If it be replied that though a legislature might act immorally and wickedly in abrogating a vested right, yet the legal validity of its act for such a purpose could not be disputed, it may be answered that this odious position, in any application of it, is liable to question in every limited constitution (that is, in every constitution, which, in its theory, does not suppose the whole power of the nation to be lodged in the legislative body 1 ); and that it is certainly false, in its application to a legislature, the authorities of which are defined by a positive written Constitution, as to every thing which is contrary to the actual provisions of that Constitution. To deny this, is to affirm that the delegated is paramount to the constituent power. It is, in fact, to affirm that there are no constitutional limits to the legislative authority.
The inquiry, then, must be whether the power to abolish inferior courts, if implied in that of creating them, is not abridged by the clause which regulates the tenure of judicial office.
The first thing which occurs in this investigation is, that the power to abolish is, at most, an implied or incidental power, and, as such, will the more readily yield to any express provision with which it may be inconsistent.
The circumstance of giving to Congress a discretionary power to establish inferior courts, instead of establishing them specifically in the Constitution, has, with great reason, been ascribed to the impracticability of ascertaining beforehand the number and variety of courts which the development of our national affairs might indicate to be proper; especially in relation to the progress of new settlements and the creation of new States. This rendered a discretionary power to institute courts indispensable, but it did not alike render indispensable a power to abolish those which were once instituted. It was conceivable that with intelligence, caution, and care, a plan might be pursued in the institution of courts which would render abolitions unnecessary. Indeed, it is not presumable, with regard to establishments of such solemnity and importance, making part of the organization of a principal department of the government, that a fluctuation of plans was anticipated. It is therefore not essential to suppose that the power to destroy was intended to be included in the power to create. Thus the words, “to ordain and establish,” may be satisfied by attributing to them only the latter effect. Consequently, when the grant of the power to institute courts is immediately succeeded by the declaration that the judges of those courts shall hold their offices during good behavior, if the exercise of the power to abolish the courts cannot be reconciled with the actual holding or enjoyment of the office, according to the prescribed tenure, it will follow that the power to abolish is interdicted. The implied or hypothetical power to destroy the office must give way to the express and positive right of holding it during good behavior. This is agreeable to the soundest rules of construction; the contrary is in subversion of them.
Difference of origin is a justification of the construction, adopted by the advocates of the repeal, attempted to be derived from a distinction between the supreme and inferior courts. The argument, that, as the former is established by the Constitution, it cannot be annulled by a legislative act, though the latter, which must owe their existence to such an act, may by the same authority be extinguished, can afford no greater stability to the office of a judge of the supreme court than to that of a judge of an inferior court. The Constitution does, indeed, establish the supreme court; but it is altogether silent as to the number of judges. This is as fully left to legislative discretion as the institution of inferior courts; and the rule that a power to undo is implied in the power to do, is therefore no less applicable to the reduction of the number of the judges of the supreme court than to the abolition of the inferior courts. If the former are not protected by the clause which fixes the tenure of office, they are no less at the mercy of the Legislature than the latter. And if that clause does protect them, its protection must be equally effectual for the judges of the inferior courts. Its efficacy, in either case, must be founded on the principle that it operates as a restraint upon the legislative discretion; and, if so, there is the like restraint in both cases, because the very same words in the very same sentence define conjunctly the tenure of office of the two classes of judges. No sophistry can elude this conclusion.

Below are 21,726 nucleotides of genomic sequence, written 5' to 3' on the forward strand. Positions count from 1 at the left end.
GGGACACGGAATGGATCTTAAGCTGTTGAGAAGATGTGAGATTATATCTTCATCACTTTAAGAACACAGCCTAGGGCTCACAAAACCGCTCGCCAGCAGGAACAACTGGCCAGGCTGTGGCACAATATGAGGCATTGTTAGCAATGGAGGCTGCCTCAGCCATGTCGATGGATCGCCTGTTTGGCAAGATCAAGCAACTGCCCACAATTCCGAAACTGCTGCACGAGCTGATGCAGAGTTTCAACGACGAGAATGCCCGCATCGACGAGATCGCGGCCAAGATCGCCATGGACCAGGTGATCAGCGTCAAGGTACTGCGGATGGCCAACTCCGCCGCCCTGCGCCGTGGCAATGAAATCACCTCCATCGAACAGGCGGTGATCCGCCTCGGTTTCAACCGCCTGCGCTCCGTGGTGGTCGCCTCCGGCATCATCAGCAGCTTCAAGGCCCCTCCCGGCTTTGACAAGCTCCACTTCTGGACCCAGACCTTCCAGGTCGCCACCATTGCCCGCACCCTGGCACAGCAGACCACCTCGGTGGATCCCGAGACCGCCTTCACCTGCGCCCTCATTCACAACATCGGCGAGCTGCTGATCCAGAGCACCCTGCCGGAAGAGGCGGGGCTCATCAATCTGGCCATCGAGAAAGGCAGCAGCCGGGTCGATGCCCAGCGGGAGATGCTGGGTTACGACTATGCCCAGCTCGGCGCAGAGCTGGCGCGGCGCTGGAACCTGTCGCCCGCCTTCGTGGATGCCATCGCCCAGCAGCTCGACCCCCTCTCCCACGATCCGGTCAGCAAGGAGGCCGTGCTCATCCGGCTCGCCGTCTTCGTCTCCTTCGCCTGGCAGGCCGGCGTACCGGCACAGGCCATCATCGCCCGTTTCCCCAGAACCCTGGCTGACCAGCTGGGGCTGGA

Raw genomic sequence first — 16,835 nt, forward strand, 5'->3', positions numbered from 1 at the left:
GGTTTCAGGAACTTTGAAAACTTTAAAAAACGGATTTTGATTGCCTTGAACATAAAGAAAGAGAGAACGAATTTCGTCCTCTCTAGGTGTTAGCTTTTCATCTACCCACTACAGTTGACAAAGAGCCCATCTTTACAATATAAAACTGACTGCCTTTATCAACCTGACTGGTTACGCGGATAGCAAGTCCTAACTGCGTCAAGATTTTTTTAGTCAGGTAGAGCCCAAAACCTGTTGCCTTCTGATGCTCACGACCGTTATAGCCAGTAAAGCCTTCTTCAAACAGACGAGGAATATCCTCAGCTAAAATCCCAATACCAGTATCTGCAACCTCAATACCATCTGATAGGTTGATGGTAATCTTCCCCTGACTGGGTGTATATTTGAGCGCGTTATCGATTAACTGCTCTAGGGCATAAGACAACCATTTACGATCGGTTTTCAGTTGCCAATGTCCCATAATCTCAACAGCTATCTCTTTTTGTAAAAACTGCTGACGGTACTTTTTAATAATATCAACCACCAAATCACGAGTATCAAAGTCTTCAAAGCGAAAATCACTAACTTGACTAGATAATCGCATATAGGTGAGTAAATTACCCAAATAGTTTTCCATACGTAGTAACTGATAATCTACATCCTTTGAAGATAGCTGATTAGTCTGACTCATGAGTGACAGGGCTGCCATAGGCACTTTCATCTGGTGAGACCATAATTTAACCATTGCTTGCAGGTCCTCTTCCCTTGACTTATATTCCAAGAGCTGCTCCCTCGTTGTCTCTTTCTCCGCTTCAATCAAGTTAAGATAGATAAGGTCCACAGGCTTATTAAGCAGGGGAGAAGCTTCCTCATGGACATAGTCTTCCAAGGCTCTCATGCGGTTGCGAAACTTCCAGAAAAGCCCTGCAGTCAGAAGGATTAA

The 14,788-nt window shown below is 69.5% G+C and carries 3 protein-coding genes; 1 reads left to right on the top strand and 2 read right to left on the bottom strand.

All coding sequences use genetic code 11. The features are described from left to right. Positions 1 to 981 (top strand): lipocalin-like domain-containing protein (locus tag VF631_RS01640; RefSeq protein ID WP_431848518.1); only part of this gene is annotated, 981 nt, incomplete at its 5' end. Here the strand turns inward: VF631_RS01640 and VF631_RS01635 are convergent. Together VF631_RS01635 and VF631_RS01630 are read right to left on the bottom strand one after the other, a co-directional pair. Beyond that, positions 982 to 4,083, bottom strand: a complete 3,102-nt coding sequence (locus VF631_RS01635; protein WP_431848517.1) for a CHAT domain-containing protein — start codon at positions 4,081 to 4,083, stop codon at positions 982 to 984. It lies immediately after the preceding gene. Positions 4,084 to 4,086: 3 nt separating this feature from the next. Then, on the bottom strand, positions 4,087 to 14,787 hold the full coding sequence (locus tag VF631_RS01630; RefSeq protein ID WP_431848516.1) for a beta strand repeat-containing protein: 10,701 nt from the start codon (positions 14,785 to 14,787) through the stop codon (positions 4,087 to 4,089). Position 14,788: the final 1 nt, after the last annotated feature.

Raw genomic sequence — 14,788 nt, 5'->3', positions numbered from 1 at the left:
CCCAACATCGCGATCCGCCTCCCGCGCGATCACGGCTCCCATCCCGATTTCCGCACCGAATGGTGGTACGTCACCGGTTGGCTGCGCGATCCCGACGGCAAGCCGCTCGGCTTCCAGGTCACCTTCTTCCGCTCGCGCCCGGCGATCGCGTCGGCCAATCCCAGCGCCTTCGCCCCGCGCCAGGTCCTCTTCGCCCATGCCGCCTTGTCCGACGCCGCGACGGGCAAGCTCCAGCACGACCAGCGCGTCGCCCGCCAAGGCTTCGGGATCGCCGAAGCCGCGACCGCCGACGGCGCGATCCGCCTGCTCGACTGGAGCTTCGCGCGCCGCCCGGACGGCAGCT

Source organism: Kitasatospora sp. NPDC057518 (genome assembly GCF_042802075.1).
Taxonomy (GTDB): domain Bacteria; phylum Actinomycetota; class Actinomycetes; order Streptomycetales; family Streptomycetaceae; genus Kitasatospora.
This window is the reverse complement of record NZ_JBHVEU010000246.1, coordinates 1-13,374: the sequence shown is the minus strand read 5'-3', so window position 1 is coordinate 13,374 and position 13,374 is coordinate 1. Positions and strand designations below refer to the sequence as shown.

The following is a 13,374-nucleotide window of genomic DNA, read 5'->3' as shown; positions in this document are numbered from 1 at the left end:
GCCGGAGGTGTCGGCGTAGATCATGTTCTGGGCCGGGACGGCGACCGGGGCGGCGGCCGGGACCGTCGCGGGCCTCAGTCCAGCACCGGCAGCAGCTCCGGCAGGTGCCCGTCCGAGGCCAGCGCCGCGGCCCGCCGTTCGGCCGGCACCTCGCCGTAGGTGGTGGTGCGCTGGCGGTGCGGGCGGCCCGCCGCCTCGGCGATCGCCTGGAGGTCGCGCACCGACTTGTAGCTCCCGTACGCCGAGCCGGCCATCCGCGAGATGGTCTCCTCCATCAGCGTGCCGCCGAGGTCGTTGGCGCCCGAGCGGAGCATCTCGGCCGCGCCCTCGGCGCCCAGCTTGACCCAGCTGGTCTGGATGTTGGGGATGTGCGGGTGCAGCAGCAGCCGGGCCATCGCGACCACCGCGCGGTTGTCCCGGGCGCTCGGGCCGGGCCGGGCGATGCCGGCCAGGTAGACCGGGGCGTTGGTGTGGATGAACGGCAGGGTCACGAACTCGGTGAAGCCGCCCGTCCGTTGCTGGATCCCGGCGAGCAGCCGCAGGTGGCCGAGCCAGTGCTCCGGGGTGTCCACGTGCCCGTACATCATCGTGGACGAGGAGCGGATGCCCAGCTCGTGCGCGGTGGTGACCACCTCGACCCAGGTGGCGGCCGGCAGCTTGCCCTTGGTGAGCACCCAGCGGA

It is therefore plain to a demonstration, that the doctrine which affirms the right of Congress to abolish the judges of the inferior courts is absolutely fatal to the independence of the judiciary department. The observation that so gross an abuse of power, as would be implied in the abolition of the judges of the Supreme Court, ought not to be supposed, can afford no consolation against the extreme danger of the doctrine. The terrible examples before us forbid our placing the least confidence in that delusive observation. Experience, sad experience, warns us to dread every extremity—to be prepared for the worst catastrophe that can happen.
February 27, 1802
The advocates of the power of Congress to abolish the judges endeavor to induce a presumption of intention favorable to their doctrine from this argument. The provision concerning the tenure of office (say they) ought to be viewed as a restraint upon the Executive Department, because, to this department belongs the power of removal; in like manner as the provision concerning the diminution of compensation ought to be regarded as a restraint upon the legislative department, because, to this department belongs the power of regulating compensations. The different members of the clause ought to be taken distributively, in conformity with the distribution of power to the respective departments.